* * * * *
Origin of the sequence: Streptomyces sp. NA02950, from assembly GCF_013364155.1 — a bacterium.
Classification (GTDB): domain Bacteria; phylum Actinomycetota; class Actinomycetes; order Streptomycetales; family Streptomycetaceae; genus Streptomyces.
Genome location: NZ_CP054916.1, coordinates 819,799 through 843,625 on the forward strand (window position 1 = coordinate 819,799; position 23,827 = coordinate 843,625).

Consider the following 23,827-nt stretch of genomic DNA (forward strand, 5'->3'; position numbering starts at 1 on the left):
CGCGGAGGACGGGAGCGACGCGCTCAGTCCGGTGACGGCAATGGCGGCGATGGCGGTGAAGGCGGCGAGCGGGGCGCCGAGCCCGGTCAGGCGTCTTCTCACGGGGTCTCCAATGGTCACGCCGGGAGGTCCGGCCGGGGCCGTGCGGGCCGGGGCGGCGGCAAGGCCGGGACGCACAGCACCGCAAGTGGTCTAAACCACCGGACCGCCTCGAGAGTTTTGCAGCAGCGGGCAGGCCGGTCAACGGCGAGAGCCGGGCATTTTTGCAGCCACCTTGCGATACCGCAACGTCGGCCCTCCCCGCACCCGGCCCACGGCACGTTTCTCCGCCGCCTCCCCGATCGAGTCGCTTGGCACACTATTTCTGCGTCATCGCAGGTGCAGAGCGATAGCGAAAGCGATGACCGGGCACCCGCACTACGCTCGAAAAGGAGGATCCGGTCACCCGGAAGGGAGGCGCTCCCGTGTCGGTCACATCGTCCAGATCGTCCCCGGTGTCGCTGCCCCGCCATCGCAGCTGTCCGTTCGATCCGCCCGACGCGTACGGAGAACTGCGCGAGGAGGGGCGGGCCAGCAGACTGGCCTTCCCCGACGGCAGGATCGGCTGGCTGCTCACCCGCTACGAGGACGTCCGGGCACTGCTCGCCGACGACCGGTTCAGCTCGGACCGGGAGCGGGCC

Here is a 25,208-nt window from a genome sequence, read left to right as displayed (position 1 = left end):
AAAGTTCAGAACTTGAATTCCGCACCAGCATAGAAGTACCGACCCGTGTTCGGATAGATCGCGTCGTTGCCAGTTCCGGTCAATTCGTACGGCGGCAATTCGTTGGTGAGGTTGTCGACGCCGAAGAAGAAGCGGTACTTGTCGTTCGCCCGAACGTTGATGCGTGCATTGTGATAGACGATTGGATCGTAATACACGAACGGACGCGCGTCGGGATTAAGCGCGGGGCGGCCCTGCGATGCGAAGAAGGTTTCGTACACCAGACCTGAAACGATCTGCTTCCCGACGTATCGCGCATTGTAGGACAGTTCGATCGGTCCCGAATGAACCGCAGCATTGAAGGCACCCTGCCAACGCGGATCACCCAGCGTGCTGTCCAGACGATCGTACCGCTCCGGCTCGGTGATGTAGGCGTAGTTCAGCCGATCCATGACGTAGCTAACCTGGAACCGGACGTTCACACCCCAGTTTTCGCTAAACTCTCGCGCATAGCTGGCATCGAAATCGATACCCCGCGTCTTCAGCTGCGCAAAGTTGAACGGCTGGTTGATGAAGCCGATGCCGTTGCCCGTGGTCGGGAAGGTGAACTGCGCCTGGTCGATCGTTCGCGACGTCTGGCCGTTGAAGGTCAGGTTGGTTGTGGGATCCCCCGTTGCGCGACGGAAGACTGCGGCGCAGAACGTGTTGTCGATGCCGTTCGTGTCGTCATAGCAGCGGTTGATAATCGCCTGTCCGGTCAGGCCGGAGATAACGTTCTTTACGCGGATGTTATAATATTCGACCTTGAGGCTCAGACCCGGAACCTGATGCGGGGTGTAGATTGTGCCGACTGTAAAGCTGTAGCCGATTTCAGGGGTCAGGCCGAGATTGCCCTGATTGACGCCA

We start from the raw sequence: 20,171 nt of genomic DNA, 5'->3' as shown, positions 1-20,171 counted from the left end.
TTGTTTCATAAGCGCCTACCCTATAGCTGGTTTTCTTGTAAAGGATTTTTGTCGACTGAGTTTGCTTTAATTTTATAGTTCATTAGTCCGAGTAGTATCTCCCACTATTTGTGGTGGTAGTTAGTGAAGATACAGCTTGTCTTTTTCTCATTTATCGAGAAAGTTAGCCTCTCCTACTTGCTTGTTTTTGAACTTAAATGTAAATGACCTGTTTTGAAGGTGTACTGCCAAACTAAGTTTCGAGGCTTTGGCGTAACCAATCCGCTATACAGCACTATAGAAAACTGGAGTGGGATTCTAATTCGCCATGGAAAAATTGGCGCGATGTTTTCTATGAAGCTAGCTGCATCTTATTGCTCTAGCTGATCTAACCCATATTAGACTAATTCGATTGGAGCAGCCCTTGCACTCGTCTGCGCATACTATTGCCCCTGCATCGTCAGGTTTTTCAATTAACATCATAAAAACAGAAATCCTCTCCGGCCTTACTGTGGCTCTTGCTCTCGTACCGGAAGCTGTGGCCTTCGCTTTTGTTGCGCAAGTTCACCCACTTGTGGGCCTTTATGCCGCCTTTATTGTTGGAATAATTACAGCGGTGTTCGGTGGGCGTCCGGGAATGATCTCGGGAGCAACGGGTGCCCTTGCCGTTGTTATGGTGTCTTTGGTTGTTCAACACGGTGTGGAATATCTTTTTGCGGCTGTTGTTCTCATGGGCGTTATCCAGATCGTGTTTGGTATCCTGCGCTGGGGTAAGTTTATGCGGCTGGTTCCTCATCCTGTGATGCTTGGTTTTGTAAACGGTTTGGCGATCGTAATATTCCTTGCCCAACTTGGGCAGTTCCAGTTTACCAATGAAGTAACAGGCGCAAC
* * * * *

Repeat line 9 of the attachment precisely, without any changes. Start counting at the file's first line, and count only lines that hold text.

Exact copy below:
TTGTTTCATAAGCGCCTACCCTATAGCTGGTTTTCTTGTAAAGGATTTTTGTCGACTGAGTTTGCTTTAATTTTATAGTTCATTAGTCCGAGTAGTATCTCCCACTATTTGTGGTGGTAGTTAGTGAAGATACAGCTTGTCTTTTTCTCATTTATCGAGAAAGTTAGCCTCTCCTACTTGCTTGTTTTTGAACTTAAATGTAAATGACCTGTTTTGAAGGTGTACTGCCAAACTAAGTTTCGAGGCTTTGGCGTAACCAATCCGCTATACAGCACTATAGAAAACTGGAGTGGGATTCTAATTCGCCATGGAAAAATTGGCGCGATGTTTTCTATGAAGCTAGCTGCATCTTATTGCTCTAGCTGATCTAACCCATATTAGACTAATTCGATTGGAGCAGCCCTTGCACTCGTCTGCGCATACTATTGCCCCTGCATCGTCAGGTTTTTCAATTAACATCATAAAAACAGAAATCCTCTCCGGCCTTACTGTGGCTCTTGCTCTCGTACCGGAAGCTGTGGCCTTCGCTTTTGTTGCGCAAGTTCACCCACTTGTGGGCCTTTATGCCGCCTTTATTGTTGGAATAATTACAGCGGTGTTCGGTGGGCGTCCGGGAATGATCTCGGGAGCAACGGGTGCCCTTGCCGTTGTTATGGTGTCTTTGGTTGTTCAACACGGTGTGGAATATCTTTTTGCGGCTGTTGTTCTCATGGGCGTTATCCAGATCGTGTTTGGTATCCTGCGCTGGGGTAAGTTTATGCGGCTGGTTCCTCATCCTGTGATGCTTGGTTTTGTAAACGGTTTGGCGATCGTAATATTCCTTGCCCAACTTGGGCAGTTCCAGTTTACCAATGAAGTAACAGGCGCAAC